Few, if any, Angels players are as popular with teammates as Maicer Izturis, who might just be the nicest guy on our planet. He’s always in a good mood, always smiling, always optimistic. Even a few days after the surgery to repair a thumb fracture that ended his season prematurely last August, Izzy was upbeat, quietly talking about the possibility of returning for the postseason — and he almost made it.
Izzy was in the middle of an early-morning conversation on Saturday with Chone Figgins, Howie Kendrick and Erick Aybar. It was the familiar, good-natured kind of dialogue that passes the time before the players hit the field.
“Look,” Kendrick said, pointing to the nameplate above Izturis’ locker with the No. 13. “Maicer has a new number this year.”
Izturis, ever so softly, mentioned that it holds no superstition for him, that he’s worn No. 13 in the past. He was No. 6 last year. That number has gone to Hainley Statia, who is among a half-dozen quality shortstops in camp. Bobby Abreu will adorn No. 53, with Brian Fuentes taking No. 40, Troy Percival’s old number.
When a visitor mentioned to Izturis that No. 13 has worked out all right for Alex Rodriguez, Figgins shook his head. “No A-Rod talk here,” he said, grinning.
Kendrick mentioned that Izturis packs some wallop for a little guy standing 5-foot-8, recalling how Izzy had homered in consecutive games as the club’s leadoff man last season.
“That won’t happen this year,” Figgins said, having established as his early goal a full 162-game season.
Izturis is sound physically and looking forward to competing with good buddy Aybar for the shortstop job again after they shared it in 2008, with Brandon Wood getting some time there with both players out in September.
Garret Anderson remains a popular topic of clubhouse conversation, players speculating where their former teammate will land. The consensus is that he’ll be a steal for somebody, that he has a lot of life left in his bat.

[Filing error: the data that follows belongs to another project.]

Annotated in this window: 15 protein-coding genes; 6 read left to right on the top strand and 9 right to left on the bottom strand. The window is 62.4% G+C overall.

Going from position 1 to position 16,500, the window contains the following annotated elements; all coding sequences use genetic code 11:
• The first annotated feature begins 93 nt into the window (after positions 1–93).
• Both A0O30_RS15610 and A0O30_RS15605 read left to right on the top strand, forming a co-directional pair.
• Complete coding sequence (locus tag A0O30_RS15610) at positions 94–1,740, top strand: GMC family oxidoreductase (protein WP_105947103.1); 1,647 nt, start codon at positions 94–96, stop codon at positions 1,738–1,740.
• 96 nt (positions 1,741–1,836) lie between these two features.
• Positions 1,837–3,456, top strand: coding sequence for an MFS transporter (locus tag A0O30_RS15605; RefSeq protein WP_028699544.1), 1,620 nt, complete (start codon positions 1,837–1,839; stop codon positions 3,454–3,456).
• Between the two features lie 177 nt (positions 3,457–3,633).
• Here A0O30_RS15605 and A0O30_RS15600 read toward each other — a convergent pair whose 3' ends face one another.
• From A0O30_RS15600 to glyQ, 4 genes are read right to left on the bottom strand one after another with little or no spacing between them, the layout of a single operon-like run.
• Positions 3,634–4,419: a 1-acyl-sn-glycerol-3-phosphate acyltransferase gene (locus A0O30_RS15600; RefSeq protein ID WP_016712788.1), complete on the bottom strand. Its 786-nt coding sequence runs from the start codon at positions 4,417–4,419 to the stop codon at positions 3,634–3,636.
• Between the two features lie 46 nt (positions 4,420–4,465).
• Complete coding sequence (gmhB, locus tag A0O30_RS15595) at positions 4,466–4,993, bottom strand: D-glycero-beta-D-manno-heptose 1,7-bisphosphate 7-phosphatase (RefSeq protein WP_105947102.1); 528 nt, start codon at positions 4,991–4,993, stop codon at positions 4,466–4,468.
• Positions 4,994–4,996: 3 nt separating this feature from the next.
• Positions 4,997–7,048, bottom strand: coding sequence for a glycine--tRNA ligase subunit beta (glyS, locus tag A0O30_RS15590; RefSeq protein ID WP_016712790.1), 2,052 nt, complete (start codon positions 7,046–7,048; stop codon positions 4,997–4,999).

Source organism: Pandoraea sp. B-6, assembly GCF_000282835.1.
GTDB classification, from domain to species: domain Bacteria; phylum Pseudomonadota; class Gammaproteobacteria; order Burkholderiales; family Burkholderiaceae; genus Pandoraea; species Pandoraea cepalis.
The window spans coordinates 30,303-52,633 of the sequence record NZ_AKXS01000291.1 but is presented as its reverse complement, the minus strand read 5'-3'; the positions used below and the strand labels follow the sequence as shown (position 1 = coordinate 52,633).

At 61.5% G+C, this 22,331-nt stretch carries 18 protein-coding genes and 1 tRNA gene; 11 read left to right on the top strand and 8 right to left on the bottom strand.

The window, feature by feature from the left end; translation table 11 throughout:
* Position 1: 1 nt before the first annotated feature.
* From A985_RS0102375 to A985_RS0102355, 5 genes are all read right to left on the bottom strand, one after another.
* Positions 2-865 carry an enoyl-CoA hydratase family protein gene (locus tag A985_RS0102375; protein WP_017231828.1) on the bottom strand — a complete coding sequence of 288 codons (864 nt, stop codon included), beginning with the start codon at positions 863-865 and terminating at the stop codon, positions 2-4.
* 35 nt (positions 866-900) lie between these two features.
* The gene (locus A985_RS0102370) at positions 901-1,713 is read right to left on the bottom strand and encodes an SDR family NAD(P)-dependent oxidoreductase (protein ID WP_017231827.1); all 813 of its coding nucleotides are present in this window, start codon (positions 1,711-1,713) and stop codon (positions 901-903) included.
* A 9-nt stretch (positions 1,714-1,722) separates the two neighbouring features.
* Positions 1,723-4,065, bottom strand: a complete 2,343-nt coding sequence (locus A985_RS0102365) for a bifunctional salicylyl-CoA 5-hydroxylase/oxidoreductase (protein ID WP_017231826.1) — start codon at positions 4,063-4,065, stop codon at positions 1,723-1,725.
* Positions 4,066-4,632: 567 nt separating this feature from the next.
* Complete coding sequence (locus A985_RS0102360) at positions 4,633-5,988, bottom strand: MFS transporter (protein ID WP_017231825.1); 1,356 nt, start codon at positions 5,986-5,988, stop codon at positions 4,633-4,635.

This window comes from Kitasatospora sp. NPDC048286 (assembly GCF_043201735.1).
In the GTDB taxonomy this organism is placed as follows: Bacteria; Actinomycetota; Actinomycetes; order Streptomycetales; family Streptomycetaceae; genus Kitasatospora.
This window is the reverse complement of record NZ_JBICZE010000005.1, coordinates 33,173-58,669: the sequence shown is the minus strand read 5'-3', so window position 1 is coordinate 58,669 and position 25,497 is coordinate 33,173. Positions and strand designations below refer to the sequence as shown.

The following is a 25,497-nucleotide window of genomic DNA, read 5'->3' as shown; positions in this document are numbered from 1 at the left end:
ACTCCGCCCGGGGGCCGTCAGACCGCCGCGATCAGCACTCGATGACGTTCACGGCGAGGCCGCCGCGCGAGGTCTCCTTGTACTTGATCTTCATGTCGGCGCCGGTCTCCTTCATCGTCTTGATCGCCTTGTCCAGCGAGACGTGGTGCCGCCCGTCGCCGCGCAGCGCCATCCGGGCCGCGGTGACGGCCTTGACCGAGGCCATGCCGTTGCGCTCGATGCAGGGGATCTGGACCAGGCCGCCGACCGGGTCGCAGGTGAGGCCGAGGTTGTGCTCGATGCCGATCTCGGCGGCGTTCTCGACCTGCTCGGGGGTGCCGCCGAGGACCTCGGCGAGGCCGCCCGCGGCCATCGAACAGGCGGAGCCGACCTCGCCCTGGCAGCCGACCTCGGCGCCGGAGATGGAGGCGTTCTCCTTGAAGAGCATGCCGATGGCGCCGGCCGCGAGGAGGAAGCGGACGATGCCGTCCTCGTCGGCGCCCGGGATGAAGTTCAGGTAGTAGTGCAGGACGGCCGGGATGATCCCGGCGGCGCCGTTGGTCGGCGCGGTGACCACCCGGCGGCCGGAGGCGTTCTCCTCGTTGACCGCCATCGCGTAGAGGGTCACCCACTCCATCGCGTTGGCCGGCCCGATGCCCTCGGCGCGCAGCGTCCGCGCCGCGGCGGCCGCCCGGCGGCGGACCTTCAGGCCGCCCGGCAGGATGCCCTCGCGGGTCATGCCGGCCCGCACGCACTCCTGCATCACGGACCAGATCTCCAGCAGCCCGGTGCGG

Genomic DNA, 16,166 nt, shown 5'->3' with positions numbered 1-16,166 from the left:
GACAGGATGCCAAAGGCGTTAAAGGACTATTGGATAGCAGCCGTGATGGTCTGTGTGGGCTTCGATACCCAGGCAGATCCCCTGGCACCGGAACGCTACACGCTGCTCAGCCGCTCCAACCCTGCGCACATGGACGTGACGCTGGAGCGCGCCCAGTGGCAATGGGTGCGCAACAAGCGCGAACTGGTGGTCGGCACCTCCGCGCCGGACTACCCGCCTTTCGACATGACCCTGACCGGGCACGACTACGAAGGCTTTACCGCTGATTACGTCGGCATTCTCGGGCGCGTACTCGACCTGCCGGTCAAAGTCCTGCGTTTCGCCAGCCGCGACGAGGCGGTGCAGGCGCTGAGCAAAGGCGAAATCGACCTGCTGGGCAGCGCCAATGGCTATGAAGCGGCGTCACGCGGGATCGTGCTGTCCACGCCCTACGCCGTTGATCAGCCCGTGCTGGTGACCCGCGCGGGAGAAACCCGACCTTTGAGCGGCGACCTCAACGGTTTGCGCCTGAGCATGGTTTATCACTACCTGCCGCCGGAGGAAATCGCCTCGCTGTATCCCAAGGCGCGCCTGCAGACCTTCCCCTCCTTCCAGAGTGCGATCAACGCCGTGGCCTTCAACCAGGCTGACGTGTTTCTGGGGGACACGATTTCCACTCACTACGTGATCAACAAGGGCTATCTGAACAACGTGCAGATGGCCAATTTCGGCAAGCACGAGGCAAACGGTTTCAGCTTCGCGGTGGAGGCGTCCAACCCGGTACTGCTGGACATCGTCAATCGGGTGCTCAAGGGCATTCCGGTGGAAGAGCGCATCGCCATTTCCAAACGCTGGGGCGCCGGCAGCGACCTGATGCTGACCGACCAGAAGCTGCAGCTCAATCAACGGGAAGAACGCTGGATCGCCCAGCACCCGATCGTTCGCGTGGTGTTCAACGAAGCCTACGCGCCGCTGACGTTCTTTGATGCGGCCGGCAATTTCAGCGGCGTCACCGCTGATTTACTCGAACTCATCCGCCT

If manager Mike Scioscia needed any ammo to fire up his troops, it was grooved like a Doc Gooden fastball at the belt by stat maven Nate Silver in his PECOTA ratings for Baseball Prospectus.
Silver, it turns out, doesn’t think much of the Halos — specifically, what he sees as an aging offense creating more headaches for Angels pitchers than rival managers. PECOTA has the Angels finishing 16 games off their MLB-best 2008 pace with a mere 84 wins, barely managing to prevail in what it envisions as a weak AL West.
I can understand some anticipated slippage with Mark Teixeira and Garret Anderson departing; those are two high-quality offensive players. But Bobby Abreu has been a fairly consistent 100/100 man (runs. RBIs), and he should fit nicely between Chone Figgins and Vladimir Guerrero in Scioscia’s projected top third. Of course, a big spring by Howie Kendrick, Erick Aybar or Maicer Izturis could convince Scioscia to plant Abreu in the No. 3 hole, with Guerrero fourth and Torii Hunter fifth.
The rest of the lineup is deep and potentially much more explosive than PECOTA imagines. Mike Napoli has the tools to go 30/100 with enough at-bats, joining Guerrero on a surgically-repaired knee, and Hunter, Kendry Morales, Juan Rivera all are capable of exceeding 20 homers with 80 to 100 RBIs. If Hunter bats fourth, behind Vlad, he could surpass his career high of 107 RBIs from 2007.
Call me an incurable optimist, but this shapes up as a pretty fair attack — and it has a nice blend of youth and experience, top to bottom.
It was last year at this time that a lot of snipers were relegating the Angels to second place in the AL West behind Seattle, with its new ace, Erik Bedard. Scioscia, I’m sure, got some clubhouse mileage out of that. I’m sure PECOTA and its views might surface in one of his pre-game chats with the players before too long.
There is still no official confirmation, but it appears that the Angels and Bobby Abreu are hammering out a one-year deal worth $5 million plus incentives, according to multiple reports. Abreu would provide left-handed balance in a heavily right-handed offense and would join a four-man rotation for the three outfield spots and designated hitter role with Vladimir Guerrero, Torii Hunter and Juan Rivera.
This will give the Angels another crowded outfield,with Gary Matthews Jr. (recovering from knee surgery) and Reggie Willits pushed down the depth chart. Both are versatile outfielders with talents that could play in other cities if the Angels decide to shop them. Matthews will have to prove he’s fully recovered from the knee operation, and Willits also needs a good spring to reestablish himself as a quality Major Leaguer after an injury-riddled 2008.
The upshot of the Abreu move is that it pretty much slams the door on any chance of Garret Anderson returning after 14 years as the club’s most productive career hitter. With Adam Dunn going to Washington, Anderson is the most attractive hitter left in free agency not named Manny Ramirez.